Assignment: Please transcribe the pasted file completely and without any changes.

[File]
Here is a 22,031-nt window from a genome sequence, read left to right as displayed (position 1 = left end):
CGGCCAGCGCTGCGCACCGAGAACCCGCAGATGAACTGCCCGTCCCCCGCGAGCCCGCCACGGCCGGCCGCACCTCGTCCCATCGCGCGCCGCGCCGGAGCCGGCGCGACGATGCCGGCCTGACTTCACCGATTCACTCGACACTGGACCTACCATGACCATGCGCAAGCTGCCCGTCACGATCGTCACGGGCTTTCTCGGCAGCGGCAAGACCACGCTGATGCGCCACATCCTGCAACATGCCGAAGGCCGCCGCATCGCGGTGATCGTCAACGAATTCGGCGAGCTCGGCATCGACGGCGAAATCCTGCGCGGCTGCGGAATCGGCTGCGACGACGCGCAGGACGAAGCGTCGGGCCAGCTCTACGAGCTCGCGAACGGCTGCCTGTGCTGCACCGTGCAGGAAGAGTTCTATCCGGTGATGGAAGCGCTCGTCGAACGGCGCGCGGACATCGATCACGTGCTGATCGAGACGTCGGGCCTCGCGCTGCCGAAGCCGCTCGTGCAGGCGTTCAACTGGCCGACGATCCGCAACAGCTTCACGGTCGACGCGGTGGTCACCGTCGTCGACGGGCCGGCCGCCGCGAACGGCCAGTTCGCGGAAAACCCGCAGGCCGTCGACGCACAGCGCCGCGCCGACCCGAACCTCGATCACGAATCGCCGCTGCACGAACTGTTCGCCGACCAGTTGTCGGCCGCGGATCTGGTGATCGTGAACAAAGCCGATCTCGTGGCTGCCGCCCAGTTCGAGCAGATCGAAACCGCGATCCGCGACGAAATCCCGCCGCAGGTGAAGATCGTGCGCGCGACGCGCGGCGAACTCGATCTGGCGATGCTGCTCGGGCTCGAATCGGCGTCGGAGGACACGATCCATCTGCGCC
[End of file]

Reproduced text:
Here is a 22,031-nt window from a genome sequence, read left to right as displayed (position 1 = left end):
CGGCCAGCGCTGCGCACCGAGAACCCGCAGATGAACTGCCCGTCCCCCGCGAGCCCGCCACGGCCGGCCGCACCTCGTCCCATCGCGCGCCGCGCCGGAGCCGGCGCGACGATGCCGGCCTGACTTCACCGATTCACTCGACACTGGACCTACCATGACCATGCGCAAGCTGCCCGTCACGATCGTCACGGGCTTTCTCGGCAGCGGCAAGACCACGCTGATGCGCCACATCCTGCAACATGCCGAAGGCCGCCGCATCGCGGTGATCGTCAACGAATTCGGCGAGCTCGGCATCGACGGCGAAATCCTGCGCGGCTGCGGAATCGGCTGCGACGACGCGCAGGACGAAGCGTCGGGCCAGCTCTACGAGCTCGCGAACGGCTGCCTGTGCTGCACCGTGCAGGAAGAGTTCTATCCGGTGATGGAAGCGCTCGTCGAACGGCGCGCGGACATCGATCACGTGCTGATCGAGACGTCGGGCCTCGCGCTGCCGAAGCCGCTCGTGCAGGCGTTCAACTGGCCGACGATCCGCAACAGCTTCACGGTCGACGCGGTGGTCACCGTCGTCGACGGGCCGGCCGCCGCGAACGGCCAGTTCGCGGAAAACCCGCAGGCCGTCGACGCACAGCGCCGCGCCGACCCGAACCTCGATCACGAATCGCCGCTGCACGAACTGTTCGCCGACCAGTTGTCGGCCGCGGATCTGGTGATCGTGAACAAAGCCGATCTCGTGGCTGCCGCCCAGTTCGAGCAGATCGAAACCGCGATCCGCGACGAAATCCCGCCGCAGGTGAAGATCGTGCGCGCGACGCGCGGCGAACTCGATCTGGCGATGCTGCTCGGGCTCGAATCGGCGTCGGAGGACACGATCCATCTGCGCC